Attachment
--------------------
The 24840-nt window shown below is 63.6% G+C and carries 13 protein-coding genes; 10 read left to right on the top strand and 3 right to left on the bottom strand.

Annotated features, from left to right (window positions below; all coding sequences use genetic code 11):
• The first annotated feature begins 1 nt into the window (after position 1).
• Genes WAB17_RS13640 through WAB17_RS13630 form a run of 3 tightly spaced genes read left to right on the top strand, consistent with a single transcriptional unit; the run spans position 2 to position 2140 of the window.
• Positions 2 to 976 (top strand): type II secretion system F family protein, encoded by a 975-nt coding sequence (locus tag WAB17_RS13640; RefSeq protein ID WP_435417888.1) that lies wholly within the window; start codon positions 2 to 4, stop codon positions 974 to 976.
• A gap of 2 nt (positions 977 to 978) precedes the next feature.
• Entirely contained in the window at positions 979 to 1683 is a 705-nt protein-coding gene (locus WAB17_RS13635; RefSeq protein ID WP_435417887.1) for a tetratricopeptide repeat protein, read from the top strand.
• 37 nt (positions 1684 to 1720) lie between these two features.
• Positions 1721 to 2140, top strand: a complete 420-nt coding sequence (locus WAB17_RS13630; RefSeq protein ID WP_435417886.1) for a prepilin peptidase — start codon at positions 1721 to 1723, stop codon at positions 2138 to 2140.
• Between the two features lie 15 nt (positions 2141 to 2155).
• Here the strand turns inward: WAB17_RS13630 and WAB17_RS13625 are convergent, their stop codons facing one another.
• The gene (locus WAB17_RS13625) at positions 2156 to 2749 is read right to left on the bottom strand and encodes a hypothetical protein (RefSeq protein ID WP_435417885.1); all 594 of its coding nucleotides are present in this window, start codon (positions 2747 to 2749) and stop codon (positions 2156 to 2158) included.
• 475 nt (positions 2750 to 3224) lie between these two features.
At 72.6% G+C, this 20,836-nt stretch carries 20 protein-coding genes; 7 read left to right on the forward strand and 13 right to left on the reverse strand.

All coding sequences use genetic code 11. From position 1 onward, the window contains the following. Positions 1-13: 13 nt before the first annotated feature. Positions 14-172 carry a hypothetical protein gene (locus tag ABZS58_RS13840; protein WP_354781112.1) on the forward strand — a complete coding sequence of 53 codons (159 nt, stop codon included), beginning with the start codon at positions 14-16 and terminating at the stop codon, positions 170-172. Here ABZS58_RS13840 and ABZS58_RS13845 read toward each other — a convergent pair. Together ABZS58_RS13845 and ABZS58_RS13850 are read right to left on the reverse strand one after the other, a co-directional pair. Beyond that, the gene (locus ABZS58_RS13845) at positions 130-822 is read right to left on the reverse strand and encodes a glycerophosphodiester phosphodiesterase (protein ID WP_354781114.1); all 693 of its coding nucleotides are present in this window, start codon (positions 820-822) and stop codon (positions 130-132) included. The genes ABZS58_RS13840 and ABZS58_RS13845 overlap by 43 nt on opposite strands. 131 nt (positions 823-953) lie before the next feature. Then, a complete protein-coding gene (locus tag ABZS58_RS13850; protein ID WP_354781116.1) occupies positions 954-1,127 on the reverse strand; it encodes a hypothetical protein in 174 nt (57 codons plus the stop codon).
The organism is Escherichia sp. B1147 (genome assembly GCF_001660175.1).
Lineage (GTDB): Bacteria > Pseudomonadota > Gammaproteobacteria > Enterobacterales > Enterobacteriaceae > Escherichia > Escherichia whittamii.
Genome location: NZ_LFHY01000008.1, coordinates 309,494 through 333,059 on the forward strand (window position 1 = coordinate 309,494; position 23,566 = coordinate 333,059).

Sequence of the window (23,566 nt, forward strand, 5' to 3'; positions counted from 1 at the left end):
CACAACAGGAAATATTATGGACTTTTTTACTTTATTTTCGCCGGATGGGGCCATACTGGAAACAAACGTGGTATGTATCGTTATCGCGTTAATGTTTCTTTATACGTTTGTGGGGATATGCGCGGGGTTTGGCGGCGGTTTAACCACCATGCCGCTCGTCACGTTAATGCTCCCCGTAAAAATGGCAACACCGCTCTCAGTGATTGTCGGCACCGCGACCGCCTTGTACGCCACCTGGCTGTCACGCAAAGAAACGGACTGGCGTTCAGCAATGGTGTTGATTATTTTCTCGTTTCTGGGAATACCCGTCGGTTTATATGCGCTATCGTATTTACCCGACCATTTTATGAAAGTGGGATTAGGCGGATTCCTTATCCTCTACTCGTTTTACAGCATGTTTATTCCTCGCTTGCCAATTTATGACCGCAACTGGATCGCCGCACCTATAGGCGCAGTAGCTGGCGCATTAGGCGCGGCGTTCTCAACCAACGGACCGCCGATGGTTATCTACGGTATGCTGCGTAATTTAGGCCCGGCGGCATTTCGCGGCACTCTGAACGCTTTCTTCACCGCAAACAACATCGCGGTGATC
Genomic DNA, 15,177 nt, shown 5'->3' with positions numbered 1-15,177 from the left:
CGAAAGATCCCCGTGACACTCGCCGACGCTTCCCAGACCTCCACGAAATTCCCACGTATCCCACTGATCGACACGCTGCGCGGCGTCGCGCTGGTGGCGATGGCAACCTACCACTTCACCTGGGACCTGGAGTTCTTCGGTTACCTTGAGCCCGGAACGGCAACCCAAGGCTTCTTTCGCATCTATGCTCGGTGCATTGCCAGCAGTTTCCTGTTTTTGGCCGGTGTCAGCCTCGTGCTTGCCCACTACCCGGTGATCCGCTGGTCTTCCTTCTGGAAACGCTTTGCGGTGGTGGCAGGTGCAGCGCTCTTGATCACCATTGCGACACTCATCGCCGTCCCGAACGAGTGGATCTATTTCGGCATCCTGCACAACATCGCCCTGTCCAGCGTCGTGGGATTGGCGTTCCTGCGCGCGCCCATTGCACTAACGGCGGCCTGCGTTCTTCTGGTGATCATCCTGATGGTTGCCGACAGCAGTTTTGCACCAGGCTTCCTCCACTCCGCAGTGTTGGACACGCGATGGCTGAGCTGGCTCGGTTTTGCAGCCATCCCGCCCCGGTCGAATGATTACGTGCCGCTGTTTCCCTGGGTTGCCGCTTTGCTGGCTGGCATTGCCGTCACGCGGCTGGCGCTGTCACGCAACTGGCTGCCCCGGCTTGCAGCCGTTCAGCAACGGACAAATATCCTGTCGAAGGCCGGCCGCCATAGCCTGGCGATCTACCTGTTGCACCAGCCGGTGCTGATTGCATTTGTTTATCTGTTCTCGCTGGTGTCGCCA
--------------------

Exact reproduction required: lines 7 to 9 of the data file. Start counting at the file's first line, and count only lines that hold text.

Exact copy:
• Entirely contained in the window at positions 979 to 1683 is a 705-nt protein-coding gene (locus WAB17_RS13635; RefSeq protein ID WP_435417887.1) for a tetratricopeptide repeat protein, read from the top strand.
• 37 nt (positions 1684 to 1720) lie between these two features.
• Positions 1721 to 2140, top strand: a complete 420-nt coding sequence (locus WAB17_RS13630; RefSeq protein ID WP_435417886.1) for a prepilin peptidase — start codon at positions 1721 to 1723, stop codon at positions 2138 to 2140.